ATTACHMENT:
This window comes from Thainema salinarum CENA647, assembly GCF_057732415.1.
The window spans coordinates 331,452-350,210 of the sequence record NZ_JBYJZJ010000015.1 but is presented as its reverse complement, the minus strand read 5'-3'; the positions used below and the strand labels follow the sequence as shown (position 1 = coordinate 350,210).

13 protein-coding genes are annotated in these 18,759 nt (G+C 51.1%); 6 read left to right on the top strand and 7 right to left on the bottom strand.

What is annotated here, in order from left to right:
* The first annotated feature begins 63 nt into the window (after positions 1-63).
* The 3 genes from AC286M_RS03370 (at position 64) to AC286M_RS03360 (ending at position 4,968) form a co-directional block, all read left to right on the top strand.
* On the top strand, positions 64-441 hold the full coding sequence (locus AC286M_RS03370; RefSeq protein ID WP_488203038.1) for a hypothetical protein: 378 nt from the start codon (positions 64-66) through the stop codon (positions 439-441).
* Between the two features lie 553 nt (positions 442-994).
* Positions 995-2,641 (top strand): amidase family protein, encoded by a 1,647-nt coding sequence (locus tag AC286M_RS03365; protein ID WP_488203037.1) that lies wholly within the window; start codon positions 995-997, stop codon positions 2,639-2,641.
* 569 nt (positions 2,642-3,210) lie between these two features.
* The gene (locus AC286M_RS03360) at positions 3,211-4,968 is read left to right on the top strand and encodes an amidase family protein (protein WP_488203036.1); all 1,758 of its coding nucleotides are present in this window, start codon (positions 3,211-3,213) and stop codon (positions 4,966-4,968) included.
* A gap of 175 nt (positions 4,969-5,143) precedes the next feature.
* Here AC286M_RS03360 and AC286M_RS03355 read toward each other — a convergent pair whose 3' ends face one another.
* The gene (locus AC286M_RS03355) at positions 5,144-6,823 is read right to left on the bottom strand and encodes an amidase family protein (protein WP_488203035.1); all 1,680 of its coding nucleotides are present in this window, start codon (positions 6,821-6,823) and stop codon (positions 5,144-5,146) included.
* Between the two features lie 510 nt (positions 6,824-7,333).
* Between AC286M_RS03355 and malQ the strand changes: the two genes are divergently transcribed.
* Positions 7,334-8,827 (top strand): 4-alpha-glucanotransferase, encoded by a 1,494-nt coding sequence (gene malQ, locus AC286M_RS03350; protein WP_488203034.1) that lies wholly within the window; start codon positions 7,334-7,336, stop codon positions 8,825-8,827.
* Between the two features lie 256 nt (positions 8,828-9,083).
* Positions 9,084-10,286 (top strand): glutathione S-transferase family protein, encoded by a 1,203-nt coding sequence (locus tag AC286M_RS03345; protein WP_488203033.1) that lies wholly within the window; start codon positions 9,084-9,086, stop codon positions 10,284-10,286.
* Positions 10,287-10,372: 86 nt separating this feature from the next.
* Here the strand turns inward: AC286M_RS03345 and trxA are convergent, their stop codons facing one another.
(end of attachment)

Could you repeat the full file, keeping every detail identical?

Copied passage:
This window comes from Thainema salinarum CENA647, assembly GCF_057732415.1.
The window spans coordinates 331,452-350,210 of the sequence record NZ_JBYJZJ010000015.1 but is presented as its reverse complement, the minus strand read 5'-3'; the positions used below and the strand labels follow the sequence as shown (position 1 = coordinate 350,210).

13 protein-coding genes are annotated in these 18,759 nt (G+C 51.1%); 6 read left to right on the top strand and 7 right to left on the bottom strand.

What is annotated here, in order from left to right:
* The first annotated feature begins 63 nt into the window (after positions 1-63).
* The 3 genes from AC286M_RS03370 (at position 64) to AC286M_RS03360 (ending at position 4,968) form a co-directional block, all read left to right on the top strand.
* On the top strand, positions 64-441 hold the full coding sequence (locus AC286M_RS03370; RefSeq protein ID WP_488203038.1) for a hypothetical protein: 378 nt from the start codon (positions 64-66) through the stop codon (positions 439-441).
* Between the two features lie 553 nt (positions 442-994).
* Positions 995-2,641 (top strand): amidase family protein, encoded by a 1,647-nt coding sequence (locus tag AC286M_RS03365; protein ID WP_488203037.1) that lies wholly within the window; start codon positions 995-997, stop codon positions 2,639-2,641.
* 569 nt (positions 2,642-3,210) lie between these two features.
* The gene (locus AC286M_RS03360) at positions 3,211-4,968 is read left to right on the top strand and encodes an amidase family protein (protein WP_488203036.1); all 1,758 of its coding nucleotides are present in this window, start codon (positions 3,211-3,213) and stop codon (positions 4,966-4,968) included.
* A gap of 175 nt (positions 4,969-5,143) precedes the next feature.
* Here AC286M_RS03360 and AC286M_RS03355 read toward each other — a convergent pair whose 3' ends face one another.
* The gene (locus AC286M_RS03355) at positions 5,144-6,823 is read right to left on the bottom strand and encodes an amidase family protein (protein WP_488203035.1); all 1,680 of its coding nucleotides are present in this window, start codon (positions 6,821-6,823) and stop codon (positions 5,144-5,146) included.
* Between the two features lie 510 nt (positions 6,824-7,333).
* Between AC286M_RS03355 and malQ the strand changes: the two genes are divergently transcribed.
* Positions 7,334-8,827 (top strand): 4-alpha-glucanotransferase, encoded by a 1,494-nt coding sequence (gene malQ, locus AC286M_RS03350; protein WP_488203034.1) that lies wholly within the window; start codon positions 7,334-7,336, stop codon positions 8,825-8,827.
* Between the two features lie 256 nt (positions 8,828-9,083).
* Positions 9,084-10,286 (top strand): glutathione S-transferase family protein, encoded by a 1,203-nt coding sequence (locus tag AC286M_RS03345; protein WP_488203033.1) that lies wholly within the window; start codon positions 9,084-9,086, stop codon positions 10,284-10,286.
* Positions 10,287-10,372: 86 nt separating this feature from the next.
* Here the strand turns inward: AC286M_RS03345 and trxA are convergent, their stop codons facing one another.